French start-up Aura Aero is a few weeks away from settling on the design of its Electric Regional Aircraft (ERA), as it pushes to maintain a first flight target of late 2024.
Designed to carry 19 passengers or 2.5t of cargo on flights of up to 1,000nm (1,850km), the hybrid-electric ERA is set to enter service in 2027.
“We are a few weeks away from having the concept frozen. It is progressing very well. Industrial launch will happen quite rapidly after that,” says Jeremy Caussade, co-founder, president and chief engineer of the Toulouse-based manufacturer.
Current designs for the ERA show an aircraft with six electric propulsion units distributed along the wing – Caussade says around 2MW of power is required at take-off – a streamlined fuselage, and a distinctive tail with twin vertical stabilisers.
Caussade, an Airbus veteran, says considerable effort has been expended over the latter part of 2022 to “demonstrate that the concept is workable and we have the techno-bricks and suppliers at the right level to proceed with the programme.”
Save for Safran, which is to provide the aircraft’s six electric motors and high-voltage electrical distribution and protection system – and potentially the turbogenerator - no suppliers for the programme have so far been announced.
Caussade says the ERA’s supply chain will be revealed in early 2023, with key decisions to be made around the avionics and fly-by-wire controls.
“We are in talks with big aerospace players worldwide. We are not a start-up programme with supplier start-ups involved – we will have lots of very big players involved,” he says.
In addition, Aura is evaluating which elements of the aircraft it may build itself, rather than outsource.
Although Caussade admits the first-flight target of late 2024 is “challenging”, he stresses the importance of maintaining progress in order to achieve service entry in 2027. However, he says it will not be a disaster if the maiden sortie slips into the following year.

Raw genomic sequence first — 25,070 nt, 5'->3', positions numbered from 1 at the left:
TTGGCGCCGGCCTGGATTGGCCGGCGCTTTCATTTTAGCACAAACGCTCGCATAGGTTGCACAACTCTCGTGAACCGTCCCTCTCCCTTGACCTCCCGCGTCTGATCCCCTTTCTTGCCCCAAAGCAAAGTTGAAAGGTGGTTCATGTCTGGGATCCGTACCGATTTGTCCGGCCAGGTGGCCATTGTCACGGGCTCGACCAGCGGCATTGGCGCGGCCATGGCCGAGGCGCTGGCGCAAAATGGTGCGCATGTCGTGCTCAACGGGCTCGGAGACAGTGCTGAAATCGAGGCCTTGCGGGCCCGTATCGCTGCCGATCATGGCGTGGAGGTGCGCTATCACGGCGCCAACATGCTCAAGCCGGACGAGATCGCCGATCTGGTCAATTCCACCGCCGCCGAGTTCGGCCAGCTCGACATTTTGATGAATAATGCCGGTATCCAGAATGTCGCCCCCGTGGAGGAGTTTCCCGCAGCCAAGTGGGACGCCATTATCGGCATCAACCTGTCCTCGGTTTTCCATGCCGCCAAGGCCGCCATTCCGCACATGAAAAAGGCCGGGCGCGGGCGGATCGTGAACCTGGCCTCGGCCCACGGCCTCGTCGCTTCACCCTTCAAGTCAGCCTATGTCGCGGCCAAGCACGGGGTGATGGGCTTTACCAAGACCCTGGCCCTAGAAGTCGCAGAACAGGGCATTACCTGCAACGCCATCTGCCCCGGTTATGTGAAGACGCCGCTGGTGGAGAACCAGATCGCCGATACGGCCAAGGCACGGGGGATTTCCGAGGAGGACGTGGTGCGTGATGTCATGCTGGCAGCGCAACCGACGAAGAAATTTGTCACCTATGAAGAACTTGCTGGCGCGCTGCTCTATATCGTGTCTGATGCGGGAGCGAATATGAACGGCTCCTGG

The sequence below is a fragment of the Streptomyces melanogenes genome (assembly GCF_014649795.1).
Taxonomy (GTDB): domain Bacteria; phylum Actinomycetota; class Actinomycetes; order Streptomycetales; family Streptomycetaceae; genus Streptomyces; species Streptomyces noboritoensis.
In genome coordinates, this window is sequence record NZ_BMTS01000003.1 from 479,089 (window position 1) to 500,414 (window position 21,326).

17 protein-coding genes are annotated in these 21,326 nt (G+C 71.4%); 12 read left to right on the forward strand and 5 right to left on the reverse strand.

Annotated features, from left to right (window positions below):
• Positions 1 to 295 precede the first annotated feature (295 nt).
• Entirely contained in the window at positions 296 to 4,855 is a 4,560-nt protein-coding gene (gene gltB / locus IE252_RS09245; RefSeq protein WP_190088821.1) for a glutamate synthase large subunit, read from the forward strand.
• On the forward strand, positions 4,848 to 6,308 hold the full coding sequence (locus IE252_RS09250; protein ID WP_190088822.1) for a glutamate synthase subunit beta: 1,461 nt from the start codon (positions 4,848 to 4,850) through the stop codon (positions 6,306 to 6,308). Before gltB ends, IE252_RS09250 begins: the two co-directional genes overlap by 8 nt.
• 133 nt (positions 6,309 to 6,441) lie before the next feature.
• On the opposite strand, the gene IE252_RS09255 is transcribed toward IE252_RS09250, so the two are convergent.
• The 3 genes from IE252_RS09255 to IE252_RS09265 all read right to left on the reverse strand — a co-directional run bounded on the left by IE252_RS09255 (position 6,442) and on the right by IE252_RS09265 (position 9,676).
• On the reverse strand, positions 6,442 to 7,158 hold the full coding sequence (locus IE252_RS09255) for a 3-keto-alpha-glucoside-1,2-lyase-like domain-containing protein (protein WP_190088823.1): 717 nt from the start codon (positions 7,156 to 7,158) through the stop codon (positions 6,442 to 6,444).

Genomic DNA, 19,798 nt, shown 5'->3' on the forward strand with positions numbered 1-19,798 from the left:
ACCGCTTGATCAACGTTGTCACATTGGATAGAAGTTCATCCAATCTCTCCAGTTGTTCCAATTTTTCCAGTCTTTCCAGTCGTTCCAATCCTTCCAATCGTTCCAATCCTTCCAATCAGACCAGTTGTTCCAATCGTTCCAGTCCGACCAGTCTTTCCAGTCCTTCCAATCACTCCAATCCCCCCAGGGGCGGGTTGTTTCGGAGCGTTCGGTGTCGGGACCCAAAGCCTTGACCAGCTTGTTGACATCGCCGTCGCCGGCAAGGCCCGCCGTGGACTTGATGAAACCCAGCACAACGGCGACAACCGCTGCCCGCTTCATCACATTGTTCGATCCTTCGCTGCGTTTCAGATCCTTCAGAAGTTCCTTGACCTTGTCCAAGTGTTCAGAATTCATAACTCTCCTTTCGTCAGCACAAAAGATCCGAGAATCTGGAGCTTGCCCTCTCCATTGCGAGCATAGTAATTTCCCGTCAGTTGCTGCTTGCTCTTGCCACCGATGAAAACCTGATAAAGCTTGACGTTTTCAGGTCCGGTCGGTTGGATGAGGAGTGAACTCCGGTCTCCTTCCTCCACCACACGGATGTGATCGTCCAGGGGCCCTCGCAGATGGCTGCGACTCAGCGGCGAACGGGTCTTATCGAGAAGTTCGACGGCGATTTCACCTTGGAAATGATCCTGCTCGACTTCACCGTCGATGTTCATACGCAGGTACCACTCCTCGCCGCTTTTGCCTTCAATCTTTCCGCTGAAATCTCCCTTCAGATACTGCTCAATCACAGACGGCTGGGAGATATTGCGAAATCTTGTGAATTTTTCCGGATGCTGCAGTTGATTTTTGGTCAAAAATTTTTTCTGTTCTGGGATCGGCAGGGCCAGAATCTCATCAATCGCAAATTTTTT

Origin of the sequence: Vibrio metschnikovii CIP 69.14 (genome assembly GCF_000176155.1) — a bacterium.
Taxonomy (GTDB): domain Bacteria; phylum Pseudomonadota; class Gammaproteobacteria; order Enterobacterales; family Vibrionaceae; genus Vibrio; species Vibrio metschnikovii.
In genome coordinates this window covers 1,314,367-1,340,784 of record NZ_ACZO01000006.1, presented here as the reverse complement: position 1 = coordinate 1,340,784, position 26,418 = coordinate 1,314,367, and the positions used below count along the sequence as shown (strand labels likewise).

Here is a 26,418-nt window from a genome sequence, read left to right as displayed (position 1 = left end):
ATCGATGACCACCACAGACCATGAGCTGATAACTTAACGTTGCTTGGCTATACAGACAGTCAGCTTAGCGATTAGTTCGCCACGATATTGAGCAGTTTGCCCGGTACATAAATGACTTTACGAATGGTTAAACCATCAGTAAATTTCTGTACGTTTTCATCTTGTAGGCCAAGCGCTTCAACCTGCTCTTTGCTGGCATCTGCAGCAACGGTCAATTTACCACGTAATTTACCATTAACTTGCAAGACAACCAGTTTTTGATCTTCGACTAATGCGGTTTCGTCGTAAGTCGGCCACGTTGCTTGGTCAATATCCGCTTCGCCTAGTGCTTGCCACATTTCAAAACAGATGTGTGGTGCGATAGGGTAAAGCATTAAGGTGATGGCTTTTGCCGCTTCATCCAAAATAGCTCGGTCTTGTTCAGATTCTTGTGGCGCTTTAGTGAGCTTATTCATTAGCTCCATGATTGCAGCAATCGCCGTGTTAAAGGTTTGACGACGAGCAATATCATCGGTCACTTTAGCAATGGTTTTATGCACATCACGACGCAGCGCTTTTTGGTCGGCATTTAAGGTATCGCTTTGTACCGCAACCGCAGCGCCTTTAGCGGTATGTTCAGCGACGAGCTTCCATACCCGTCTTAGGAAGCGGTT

“I fully believe that we will make this aircraft a reality from a certification and industrial standpoint,” he adds.
He believes the hybrid powertrain will be scalable beyond 19 seats, but at this stage is hesitant to commit to the exact size of any follow-on aircraft.
Aura is currently engaged in a Series B funding round, seeking in the region of €50 million ($51 million). That process is “well advanced”, he says, but is still open to new investors.
To date, the company has been bankrolled by private funds, Paris-based venture capital firm Innovacom, and the Occitanie region of southwest France.
This has enabled the establishment of a 5,000m² (53,800ft²) production facility at Toulouse Francazal airport and development of the Integral, a two-seat trainer.
A combustion-engined version of the Integral is in the final stages of European certification, while a full-electric variant is due to make its first flight in 2023.
Aura has so far gained letters of intent (LoI) for more than 330 aircraft, with the largest commitment a 200-unit deal from lessor Amedeo.
In early October, Aura revealed LoIs for 130 ERAs, of which only 95 were attributed to specific carriers – a mix of small regional or commuter airlines, plus a VIP aircraft specialist.
The undisclosed customers will be unveiled in the coming weeks, he adds, “and we will announce several tens of additional aircraft”.
Caussade says it is seeing interest from cargo operators, commuter or regional airlines, and the business aviation sector.
While the orderbook is dominated by smaller firms at present, Aura is also “discussing with bigger names who want to take advantage of the roll-out of such technology”. While there are substantial airlines in the mix there are “even more big logistics operators”, he adds.